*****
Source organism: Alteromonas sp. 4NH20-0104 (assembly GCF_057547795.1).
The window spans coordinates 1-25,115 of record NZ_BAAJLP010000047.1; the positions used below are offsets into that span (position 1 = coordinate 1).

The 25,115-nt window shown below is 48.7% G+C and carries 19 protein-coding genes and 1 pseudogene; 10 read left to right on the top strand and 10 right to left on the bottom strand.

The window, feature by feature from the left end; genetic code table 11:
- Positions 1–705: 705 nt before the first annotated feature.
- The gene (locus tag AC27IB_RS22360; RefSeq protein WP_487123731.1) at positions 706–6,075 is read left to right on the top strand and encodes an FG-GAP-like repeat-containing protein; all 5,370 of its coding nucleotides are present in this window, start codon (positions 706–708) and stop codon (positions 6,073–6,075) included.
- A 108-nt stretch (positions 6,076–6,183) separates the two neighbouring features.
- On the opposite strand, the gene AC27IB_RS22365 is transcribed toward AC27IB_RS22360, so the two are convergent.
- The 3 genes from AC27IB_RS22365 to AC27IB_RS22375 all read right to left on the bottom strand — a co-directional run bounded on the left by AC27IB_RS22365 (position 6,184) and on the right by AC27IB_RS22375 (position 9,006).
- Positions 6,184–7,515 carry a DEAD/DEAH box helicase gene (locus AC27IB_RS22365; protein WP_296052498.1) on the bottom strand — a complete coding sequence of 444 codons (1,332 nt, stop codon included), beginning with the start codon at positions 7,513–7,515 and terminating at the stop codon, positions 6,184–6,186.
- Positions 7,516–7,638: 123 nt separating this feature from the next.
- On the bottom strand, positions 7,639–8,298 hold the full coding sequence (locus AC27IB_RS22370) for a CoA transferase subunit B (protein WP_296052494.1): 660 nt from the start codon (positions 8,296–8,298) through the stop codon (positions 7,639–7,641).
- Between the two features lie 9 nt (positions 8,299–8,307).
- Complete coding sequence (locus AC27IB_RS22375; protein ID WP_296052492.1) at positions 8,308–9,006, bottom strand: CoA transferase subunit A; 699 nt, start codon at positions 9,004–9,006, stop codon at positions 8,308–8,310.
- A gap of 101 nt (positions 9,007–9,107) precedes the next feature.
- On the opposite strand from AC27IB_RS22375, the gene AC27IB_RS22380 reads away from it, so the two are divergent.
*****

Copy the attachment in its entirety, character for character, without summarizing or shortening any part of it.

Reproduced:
Source organism: Alteromonas sp. 4NH20-0104 (assembly GCF_057547795.1).
The window spans coordinates 1-25,115 of record NZ_BAAJLP010000047.1; the positions used below are offsets into that span (position 1 = coordinate 1).

The 25,115-nt window shown below is 48.7% G+C and carries 19 protein-coding genes and 1 pseudogene; 10 read left to right on the top strand and 10 right to left on the bottom strand.

The window, feature by feature from the left end; genetic code table 11:
- Positions 1–705: 705 nt before the first annotated feature.
- The gene (locus tag AC27IB_RS22360; RefSeq protein WP_487123731.1) at positions 706–6,075 is read left to right on the top strand and encodes an FG-GAP-like repeat-containing protein; all 5,370 of its coding nucleotides are present in this window, start codon (positions 706–708) and stop codon (positions 6,073–6,075) included.
- A 108-nt stretch (positions 6,076–6,183) separates the two neighbouring features.
- On the opposite strand, the gene AC27IB_RS22365 is transcribed toward AC27IB_RS22360, so the two are convergent.
- The 3 genes from AC27IB_RS22365 to AC27IB_RS22375 all read right to left on the bottom strand — a co-directional run bounded on the left by AC27IB_RS22365 (position 6,184) and on the right by AC27IB_RS22375 (position 9,006).
- Positions 6,184–7,515 carry a DEAD/DEAH box helicase gene (locus AC27IB_RS22365; protein WP_296052498.1) on the bottom strand — a complete coding sequence of 444 codons (1,332 nt, stop codon included), beginning with the start codon at positions 7,513–7,515 and terminating at the stop codon, positions 6,184–6,186.
- Positions 7,516–7,638: 123 nt separating this feature from the next.
- On the bottom strand, positions 7,639–8,298 hold the full coding sequence (locus AC27IB_RS22370) for a CoA transferase subunit B (protein WP_296052494.1): 660 nt from the start codon (positions 8,296–8,298) through the stop codon (positions 7,639–7,641).
- Between the two features lie 9 nt (positions 8,299–8,307).
- Complete coding sequence (locus AC27IB_RS22375; protein ID WP_296052492.1) at positions 8,308–9,006, bottom strand: CoA transferase subunit A; 699 nt, start codon at positions 9,004–9,006, stop codon at positions 8,308–8,310.
- A gap of 101 nt (positions 9,007–9,107) precedes the next feature.
- On the opposite strand from AC27IB_RS22375, the gene AC27IB_RS22380 reads away from it, so the two are divergent.